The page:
In Peavey’s compound on the third floor, Black Stone Cherry play an acoustic set as we check out the new Michael Anthony signature amp, the VB-MA, a 300 watt, all tube head that succeeds Peavey’s VB-3 model. They’ve added a blend between the clean and overdrive channels, plus a master volume for overdrive and a single knob tone control. While Peavey suggest that this amp would be versatile enough for any style of music, the focus on overdrive and the unit’s sheer power suggest this model belongs to the rockers of the world.
The Shure booth feels like a Berlin nightclub, with an alarming number of people in suits and a pulsating electronica soundtrack pumping through their sound system. Shure, like Apple, have crafted a reputation for high quality products with simple, intuitive interfaces. Continuing in that trend, they are releasing the new Shure GLX-D Wireless System, which features the simplest wireless system we have ever seen. Push a button on the main unit, which is the size of a cribbage board, and it scans for a clean frequency. When it lands on one, you open the transmitter pack and adjust to the matching frequency and Robert is your father’s brother. Easier than programming a microwave to heat a bowl of soup. A double channel model is also available and at affordable prices – your bar band or jazz trio can now enjoy reliable wireless freedom and still have a few bob for a post-show pint.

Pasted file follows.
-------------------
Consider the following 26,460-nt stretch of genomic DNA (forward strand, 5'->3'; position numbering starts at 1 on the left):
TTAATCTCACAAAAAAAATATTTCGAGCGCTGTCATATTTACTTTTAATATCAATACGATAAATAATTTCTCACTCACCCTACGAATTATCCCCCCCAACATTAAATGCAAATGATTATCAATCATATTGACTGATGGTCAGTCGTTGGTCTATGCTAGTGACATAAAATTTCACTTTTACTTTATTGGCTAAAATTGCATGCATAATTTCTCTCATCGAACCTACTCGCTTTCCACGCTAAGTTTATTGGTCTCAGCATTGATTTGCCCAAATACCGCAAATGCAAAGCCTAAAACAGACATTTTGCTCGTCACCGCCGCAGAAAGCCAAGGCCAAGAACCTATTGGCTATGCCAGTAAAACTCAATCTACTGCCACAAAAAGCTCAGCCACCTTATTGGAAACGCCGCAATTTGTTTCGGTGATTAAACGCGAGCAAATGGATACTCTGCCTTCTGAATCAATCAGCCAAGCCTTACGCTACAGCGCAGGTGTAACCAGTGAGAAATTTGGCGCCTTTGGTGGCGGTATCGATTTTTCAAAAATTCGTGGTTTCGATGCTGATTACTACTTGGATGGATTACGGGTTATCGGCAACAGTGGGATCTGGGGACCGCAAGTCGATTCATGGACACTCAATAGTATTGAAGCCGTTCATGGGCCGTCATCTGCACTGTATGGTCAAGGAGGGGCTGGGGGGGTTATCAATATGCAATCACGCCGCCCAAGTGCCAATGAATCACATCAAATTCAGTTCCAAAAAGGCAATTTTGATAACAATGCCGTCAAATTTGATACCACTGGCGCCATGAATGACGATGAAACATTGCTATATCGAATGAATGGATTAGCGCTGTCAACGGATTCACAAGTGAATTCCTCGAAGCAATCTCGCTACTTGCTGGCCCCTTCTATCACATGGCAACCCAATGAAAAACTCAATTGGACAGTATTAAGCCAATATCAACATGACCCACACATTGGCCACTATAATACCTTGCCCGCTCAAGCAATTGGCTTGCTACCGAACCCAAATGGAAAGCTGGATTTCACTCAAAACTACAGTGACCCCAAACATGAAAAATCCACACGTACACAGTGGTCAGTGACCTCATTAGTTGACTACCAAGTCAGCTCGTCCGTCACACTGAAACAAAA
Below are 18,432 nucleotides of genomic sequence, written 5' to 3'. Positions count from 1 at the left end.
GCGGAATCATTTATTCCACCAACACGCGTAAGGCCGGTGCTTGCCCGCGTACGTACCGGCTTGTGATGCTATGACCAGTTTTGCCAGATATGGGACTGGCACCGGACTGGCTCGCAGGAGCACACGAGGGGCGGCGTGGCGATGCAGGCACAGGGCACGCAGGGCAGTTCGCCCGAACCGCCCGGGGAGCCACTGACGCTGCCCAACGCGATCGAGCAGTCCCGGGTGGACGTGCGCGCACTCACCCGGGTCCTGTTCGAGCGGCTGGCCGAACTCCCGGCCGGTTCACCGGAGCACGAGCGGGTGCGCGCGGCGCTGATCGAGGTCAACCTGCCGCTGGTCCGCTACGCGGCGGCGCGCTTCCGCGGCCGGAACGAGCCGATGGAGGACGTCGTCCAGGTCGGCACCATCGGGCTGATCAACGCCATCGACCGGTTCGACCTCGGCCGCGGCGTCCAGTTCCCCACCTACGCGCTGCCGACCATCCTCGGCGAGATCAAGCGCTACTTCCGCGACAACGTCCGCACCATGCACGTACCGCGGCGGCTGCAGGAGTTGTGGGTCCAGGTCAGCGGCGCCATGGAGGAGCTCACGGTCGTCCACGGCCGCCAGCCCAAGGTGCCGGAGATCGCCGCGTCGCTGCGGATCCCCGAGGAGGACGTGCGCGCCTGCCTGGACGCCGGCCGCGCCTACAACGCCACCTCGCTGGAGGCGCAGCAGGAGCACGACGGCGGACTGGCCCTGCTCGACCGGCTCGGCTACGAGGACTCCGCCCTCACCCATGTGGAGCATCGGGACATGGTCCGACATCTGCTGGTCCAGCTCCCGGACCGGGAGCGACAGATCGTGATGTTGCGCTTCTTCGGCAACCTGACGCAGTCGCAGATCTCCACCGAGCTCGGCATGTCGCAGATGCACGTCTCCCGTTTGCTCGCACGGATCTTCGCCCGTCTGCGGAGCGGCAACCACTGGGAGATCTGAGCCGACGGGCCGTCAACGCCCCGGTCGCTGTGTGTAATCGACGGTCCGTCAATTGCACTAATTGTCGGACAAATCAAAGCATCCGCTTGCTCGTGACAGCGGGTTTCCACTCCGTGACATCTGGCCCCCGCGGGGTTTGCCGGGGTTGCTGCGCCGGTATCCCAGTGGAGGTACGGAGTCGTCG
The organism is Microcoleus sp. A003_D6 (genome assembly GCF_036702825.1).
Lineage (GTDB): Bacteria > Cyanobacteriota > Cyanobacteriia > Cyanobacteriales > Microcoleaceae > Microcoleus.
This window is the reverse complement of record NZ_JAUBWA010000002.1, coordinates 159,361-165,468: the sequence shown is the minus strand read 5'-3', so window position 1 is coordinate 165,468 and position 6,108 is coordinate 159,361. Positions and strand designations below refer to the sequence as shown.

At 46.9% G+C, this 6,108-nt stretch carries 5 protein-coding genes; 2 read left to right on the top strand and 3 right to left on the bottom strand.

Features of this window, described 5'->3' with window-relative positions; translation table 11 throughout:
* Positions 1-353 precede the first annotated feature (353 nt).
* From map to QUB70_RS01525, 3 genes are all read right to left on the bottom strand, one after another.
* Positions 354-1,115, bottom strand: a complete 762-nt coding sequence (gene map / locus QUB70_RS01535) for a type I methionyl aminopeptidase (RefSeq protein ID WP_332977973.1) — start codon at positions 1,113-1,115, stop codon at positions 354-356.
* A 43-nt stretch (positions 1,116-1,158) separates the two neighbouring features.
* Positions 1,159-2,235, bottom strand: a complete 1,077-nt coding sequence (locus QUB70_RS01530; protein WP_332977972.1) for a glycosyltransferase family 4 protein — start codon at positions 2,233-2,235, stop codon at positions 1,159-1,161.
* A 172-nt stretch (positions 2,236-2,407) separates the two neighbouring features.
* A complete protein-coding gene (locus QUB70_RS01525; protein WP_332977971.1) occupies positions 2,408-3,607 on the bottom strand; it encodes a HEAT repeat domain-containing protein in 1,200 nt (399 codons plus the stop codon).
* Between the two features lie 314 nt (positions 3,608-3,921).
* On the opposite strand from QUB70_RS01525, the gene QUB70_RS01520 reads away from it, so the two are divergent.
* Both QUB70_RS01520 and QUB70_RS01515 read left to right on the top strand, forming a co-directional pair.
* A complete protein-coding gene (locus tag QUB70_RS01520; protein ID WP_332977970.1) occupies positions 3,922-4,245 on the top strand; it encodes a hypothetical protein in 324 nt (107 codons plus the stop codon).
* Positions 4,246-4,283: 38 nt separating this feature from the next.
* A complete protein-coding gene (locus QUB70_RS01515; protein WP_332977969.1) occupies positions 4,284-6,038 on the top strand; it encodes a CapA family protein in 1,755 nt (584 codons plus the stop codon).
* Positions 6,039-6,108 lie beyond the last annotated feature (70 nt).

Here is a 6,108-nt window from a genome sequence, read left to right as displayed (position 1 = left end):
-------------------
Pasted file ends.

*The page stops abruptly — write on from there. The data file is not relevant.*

While NAMM closes at 6pm each evening, vendor-sponsored parties run long into the night. Friday sees most of the rock-minded conventioneers flock to the Anaheim Grove, where Shinedown, Kyng and others will perform for the private Dean Guitars party, while across the street, Elton John performs at another NAMM gathering.
On Saturday morning, we kick off the show’s busiest day with a visit with Ashdown Engineering, the venerable UK amp and pedal manufacturer. While the company is offering a number of new amps, their biggest news is the 2013 release of the Dr Green range of effects pedals. Designed by engineer Dave Green (the titular doctor), there is a vintage fuzz pedal (The Bearded Lady), an envelope filter worthy of Geezer Butler (The Doctor’s Note), an octaver (The Octa Dose), a three-band compressor (The Aspirin) and what we feel is the signature piece, the Bass Verb, which is Ashdown’s bass-specific reverb pedal. While some might suggest that all reverb pedals are alike, the Bass Verb targets a more fluid, ambient tone, à la Pink Floyd. All handmade in England, these pedals will range from approximately £109 to £159.